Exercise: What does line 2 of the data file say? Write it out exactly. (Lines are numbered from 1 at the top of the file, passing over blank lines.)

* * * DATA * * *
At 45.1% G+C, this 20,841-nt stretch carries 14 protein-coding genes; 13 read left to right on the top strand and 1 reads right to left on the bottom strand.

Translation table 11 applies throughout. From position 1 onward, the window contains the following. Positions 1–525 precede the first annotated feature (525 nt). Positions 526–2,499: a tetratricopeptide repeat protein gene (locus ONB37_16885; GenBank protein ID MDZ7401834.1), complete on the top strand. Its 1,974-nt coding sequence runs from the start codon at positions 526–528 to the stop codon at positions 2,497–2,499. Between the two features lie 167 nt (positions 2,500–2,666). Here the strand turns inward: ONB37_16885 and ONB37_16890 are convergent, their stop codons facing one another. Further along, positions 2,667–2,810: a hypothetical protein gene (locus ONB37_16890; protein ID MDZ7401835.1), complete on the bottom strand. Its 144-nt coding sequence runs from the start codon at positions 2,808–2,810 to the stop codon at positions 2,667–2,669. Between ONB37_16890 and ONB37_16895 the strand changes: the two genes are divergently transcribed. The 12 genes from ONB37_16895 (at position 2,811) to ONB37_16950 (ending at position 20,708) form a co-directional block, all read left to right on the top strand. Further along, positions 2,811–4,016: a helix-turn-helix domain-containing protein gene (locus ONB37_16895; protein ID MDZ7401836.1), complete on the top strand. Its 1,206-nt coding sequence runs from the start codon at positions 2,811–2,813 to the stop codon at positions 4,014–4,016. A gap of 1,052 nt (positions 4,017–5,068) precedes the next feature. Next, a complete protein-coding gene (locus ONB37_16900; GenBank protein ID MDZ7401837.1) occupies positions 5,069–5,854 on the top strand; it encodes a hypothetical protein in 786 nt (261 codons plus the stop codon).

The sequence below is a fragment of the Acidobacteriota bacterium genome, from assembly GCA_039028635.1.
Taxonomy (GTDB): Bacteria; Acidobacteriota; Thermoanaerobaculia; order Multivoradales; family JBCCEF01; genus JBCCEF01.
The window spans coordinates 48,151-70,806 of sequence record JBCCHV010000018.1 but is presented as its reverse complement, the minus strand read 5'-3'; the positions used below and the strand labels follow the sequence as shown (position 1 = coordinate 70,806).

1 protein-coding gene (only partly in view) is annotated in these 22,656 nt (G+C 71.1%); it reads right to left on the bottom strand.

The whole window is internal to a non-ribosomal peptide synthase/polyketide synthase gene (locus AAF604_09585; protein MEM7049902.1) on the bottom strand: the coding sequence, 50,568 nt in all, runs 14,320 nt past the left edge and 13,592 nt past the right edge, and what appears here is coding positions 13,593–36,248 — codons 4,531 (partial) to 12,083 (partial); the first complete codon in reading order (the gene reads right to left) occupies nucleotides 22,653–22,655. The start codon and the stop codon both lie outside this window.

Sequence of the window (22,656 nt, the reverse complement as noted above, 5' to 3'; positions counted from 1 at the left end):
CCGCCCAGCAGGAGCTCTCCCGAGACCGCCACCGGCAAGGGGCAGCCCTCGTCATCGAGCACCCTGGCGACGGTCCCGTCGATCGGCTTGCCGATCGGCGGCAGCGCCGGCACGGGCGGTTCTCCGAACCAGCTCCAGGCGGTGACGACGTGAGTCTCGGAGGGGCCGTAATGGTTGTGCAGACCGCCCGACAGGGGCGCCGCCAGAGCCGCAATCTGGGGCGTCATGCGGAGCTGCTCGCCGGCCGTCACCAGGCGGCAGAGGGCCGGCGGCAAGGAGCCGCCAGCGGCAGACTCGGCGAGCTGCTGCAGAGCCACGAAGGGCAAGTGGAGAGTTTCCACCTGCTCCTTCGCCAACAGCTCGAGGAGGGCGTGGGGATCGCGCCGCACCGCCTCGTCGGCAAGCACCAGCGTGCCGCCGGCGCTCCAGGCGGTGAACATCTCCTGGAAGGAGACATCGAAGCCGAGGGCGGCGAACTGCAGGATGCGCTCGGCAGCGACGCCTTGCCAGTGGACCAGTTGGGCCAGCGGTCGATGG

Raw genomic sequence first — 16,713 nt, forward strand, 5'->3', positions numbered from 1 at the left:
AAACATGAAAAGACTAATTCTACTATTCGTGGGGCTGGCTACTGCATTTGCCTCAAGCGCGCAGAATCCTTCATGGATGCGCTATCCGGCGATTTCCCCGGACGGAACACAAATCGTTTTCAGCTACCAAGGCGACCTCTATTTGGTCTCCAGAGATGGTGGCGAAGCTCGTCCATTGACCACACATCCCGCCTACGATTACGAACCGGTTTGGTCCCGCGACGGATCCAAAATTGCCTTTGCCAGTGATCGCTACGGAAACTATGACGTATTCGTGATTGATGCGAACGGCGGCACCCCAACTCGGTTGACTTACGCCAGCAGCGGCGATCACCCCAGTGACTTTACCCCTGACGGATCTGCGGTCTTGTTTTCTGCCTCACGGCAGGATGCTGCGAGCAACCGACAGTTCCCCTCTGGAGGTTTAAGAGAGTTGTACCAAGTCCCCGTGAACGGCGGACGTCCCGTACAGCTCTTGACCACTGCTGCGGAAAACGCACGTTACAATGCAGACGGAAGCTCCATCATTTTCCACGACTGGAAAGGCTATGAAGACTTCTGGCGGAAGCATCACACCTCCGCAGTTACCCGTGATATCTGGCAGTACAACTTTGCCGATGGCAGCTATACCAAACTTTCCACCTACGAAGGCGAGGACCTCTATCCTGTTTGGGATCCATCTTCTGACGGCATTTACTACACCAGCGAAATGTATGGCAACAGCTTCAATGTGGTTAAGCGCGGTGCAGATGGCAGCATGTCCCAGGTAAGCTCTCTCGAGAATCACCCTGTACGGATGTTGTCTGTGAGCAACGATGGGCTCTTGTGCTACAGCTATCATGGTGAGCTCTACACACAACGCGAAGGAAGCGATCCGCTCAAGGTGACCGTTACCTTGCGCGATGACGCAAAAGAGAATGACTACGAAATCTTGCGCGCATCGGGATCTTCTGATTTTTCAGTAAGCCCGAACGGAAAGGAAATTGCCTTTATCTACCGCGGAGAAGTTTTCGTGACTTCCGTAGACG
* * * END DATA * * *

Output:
Translation table 11 applies throughout. From position 1 onward, the window contains the following. Positions 1–525 precede the first annotated feature (525 nt). Positions 526–2,499: a tetratricopeptide repeat protein gene (locus ONB37_16885; GenBank protein ID MDZ7401834.1), complete on the top strand. Its 1,974-nt coding sequence runs from the start codon at positions 526–528 to the stop codon at positions 2,497–2,499. Between the two features lie 167 nt (positions 2,500–2,666). Here the strand turns inward: ONB37_16885 and ONB37_16890 are convergent, their stop codons facing one another. Further along, positions 2,667–2,810: a hypothetical protein gene (locus ONB37_16890; protein ID MDZ7401835.1), complete on the bottom strand. Its 144-nt coding sequence runs from the start codon at positions 2,808–2,810 to the stop codon at positions 2,667–2,669. Between ONB37_16890 and ONB37_16895 the strand changes: the two genes are divergently transcribed. The 12 genes from ONB37_16895 (at position 2,811) to ONB37_16950 (ending at position 20,708) form a co-directional block, all read left to right on the top strand. Further along, positions 2,811–4,016: a helix-turn-helix domain-containing protein gene (locus ONB37_16895; protein ID MDZ7401836.1), complete on the top strand. Its 1,206-nt coding sequence runs from the start codon at positions 2,811–2,813 to the stop codon at positions 4,014–4,016. A gap of 1,052 nt (positions 4,017–5,068) precedes the next feature. Next, a complete protein-coding gene (locus ONB37_16900; GenBank protein ID MDZ7401837.1) occupies positions 5,069–5,854 on the top strand; it encodes a hypothetical protein in 786 nt (261 codons plus the stop codon).